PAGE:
(15): Shotgun vs. the Crazy Man


One of the only routine pleasures I have is driving to the waterfront and enjoying a cigar while looking around at the prettiest scenery in the south. I do it while listening to philosophy lectures or working through audio books.

Last week I was enjoying myself as I’ve described, when someone began yelling a few blocks away. It sounded like “Stalker! Stalker!” Or maybe it was “Smoker!”

I wondered if he was yelling at me? Maybe he was so inundated by pop-culture’s war against tobacco that he took it upon himself to publicly shame me for my antiquated vice? Others in the parking lot were looking around confused and uncomfortable. The old man, himself, was walking a small maltese, and ambled on his way without clarifying the nature of his angst. I chalked it up to one of those weird public encounters that can’t be explained.

I saw him again today, however, around 1230, so I’m making a public record here in case he acts against me in the future (be it by getting the law involved or trying to attack me or who knows what).

I’m working through a Graham Greene novel – “Monsignor Quixote”, about a Catholic priest and a Marxist ex-Mayor who befriend each other in post-civil war Spain. They get mixed up in local adventures while arguing with each other about their conflicting worldviews. It’s a great little novel – I’ll expound on it later.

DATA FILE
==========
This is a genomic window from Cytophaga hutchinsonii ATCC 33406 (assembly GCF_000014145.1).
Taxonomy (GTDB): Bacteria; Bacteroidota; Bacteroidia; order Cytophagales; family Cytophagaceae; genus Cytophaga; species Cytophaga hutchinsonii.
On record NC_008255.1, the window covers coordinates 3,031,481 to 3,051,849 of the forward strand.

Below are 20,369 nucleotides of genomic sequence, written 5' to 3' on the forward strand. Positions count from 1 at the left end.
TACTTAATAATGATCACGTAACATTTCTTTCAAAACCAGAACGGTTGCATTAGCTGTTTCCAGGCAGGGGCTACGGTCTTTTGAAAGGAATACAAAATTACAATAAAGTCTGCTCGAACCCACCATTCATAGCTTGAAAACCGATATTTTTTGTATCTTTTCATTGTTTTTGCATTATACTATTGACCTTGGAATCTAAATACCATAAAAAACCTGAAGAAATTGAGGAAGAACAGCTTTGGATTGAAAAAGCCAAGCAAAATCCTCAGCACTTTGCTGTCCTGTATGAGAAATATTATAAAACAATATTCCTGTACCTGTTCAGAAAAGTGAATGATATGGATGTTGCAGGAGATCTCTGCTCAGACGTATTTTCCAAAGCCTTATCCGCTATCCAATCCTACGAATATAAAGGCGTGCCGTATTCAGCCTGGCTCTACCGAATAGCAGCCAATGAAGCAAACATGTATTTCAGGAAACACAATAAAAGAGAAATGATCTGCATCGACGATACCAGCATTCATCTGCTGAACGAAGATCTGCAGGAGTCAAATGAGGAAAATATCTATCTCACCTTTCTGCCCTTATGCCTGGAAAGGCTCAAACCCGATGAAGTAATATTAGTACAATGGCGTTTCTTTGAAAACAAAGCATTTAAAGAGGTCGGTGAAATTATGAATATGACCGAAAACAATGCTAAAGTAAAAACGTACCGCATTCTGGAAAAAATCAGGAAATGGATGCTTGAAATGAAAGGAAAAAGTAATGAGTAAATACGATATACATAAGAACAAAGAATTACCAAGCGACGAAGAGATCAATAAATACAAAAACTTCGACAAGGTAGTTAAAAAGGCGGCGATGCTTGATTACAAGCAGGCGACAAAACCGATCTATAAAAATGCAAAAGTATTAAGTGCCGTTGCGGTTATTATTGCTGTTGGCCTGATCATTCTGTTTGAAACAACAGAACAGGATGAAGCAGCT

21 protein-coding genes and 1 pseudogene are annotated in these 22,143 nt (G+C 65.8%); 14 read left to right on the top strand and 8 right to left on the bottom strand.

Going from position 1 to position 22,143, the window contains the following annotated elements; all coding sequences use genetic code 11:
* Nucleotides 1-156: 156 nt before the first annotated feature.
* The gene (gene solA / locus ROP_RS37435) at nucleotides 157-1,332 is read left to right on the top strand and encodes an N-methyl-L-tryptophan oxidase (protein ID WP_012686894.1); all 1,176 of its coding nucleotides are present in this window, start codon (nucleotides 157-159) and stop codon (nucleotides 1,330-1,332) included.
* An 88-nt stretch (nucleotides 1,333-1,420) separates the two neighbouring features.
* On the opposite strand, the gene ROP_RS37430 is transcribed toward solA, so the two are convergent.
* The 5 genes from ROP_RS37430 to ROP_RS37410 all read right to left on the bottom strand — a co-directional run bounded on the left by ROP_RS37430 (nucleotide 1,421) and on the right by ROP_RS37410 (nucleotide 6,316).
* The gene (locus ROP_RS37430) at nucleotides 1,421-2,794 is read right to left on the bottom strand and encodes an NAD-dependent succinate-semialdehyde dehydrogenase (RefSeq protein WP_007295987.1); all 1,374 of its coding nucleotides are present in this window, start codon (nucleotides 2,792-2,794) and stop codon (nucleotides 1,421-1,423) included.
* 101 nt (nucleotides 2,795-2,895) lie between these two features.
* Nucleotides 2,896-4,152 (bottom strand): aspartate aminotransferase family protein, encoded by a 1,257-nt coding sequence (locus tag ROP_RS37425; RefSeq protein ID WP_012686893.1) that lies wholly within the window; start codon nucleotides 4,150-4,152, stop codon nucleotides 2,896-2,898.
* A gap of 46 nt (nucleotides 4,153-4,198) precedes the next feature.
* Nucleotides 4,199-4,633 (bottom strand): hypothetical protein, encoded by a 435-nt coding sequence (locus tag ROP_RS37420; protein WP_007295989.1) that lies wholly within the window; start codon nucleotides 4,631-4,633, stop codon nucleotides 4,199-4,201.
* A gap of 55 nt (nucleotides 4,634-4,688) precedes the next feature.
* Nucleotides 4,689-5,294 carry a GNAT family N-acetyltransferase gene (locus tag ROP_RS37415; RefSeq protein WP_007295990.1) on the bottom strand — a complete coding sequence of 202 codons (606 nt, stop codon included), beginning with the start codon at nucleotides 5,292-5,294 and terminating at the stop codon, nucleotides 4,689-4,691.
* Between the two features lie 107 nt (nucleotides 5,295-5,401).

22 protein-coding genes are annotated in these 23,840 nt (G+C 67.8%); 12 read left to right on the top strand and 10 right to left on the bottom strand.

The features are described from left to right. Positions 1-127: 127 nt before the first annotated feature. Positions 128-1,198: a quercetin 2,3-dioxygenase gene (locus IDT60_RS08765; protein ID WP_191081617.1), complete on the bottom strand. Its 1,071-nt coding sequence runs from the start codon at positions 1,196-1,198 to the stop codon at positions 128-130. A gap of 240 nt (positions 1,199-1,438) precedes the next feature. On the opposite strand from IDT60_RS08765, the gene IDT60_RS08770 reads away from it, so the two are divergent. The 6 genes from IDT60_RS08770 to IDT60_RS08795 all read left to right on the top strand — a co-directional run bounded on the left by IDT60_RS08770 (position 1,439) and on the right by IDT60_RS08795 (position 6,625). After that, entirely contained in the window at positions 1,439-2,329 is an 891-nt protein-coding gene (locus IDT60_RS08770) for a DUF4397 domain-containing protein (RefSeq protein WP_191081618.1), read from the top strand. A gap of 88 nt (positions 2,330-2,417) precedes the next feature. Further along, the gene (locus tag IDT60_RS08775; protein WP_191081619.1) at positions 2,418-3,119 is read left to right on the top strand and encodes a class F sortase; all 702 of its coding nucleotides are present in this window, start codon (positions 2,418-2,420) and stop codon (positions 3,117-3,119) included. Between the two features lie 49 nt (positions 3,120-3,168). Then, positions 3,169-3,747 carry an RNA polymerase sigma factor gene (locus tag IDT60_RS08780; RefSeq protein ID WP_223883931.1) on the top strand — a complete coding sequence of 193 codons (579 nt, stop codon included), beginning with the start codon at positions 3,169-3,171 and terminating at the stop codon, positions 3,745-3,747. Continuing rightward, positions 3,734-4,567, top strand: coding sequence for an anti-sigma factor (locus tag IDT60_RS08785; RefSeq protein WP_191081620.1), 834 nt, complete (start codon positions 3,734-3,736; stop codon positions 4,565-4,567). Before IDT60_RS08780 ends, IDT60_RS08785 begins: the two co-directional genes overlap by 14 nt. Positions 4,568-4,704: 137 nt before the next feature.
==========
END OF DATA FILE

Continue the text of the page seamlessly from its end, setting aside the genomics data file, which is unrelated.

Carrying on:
Having finished my cigar, I pulled out and headed home. As I was leaving, I saw the man standing there, glaring at me. He began yelling something and making (ungentlemanly-like) gestures.

If someone has a problem with me I like to resolve it immediately, so I circled the block, came back around, and parked in front of him. I hopped out and walked over.

“Do you have something you want to say to me, sir?”

I wont recount the bizarre conversation word for word, but the gist of it is: he accused me of being a spy, working on behalf of his “sexually degenerate” neighbor, and that I was stalking him.

“Sir, I promise you…I promise you I’m just down here listening to my book and don’t know you from Adam…”

“You need to get your [redacted]ing mother-[redacted]ing lying self away from me right now! Jesus has a place in Hell for liars and stalkers and degenerates!”

I told him to calm down and promised that in the future I’d try to avoid the waterfront if I saw him there. I don’t think that endeared him to me in anyway.

The guy obviously has some sort of mental issue – a pathological paranoia maybe? I don’t know, but I don’t plan on changing my habits for his sake.

What do you all think I should do?

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(14) Anyone Seen Kyle?


…he’s about *this* tall. Seen Kyle? Seen Kyle?

The NPI conference has become the most hip and controversial conference of the Alternative Right. It and the AMREN are about the only two big events we have. And this weekend’s NPI topped the charts for controversy, with numerous audience members throwing up a Nazi salute at the end of Richard Spencer’s emotionally charged speech. Of course, the news media are spiraling down on the footage.

Unfortunately, many Alternative Right outliers are suggesting this is all bad press: “Government plants!”they’re saying. “Idiots” others suggest. Then, there’s the ever faithful: “this doesn’t make us look good.”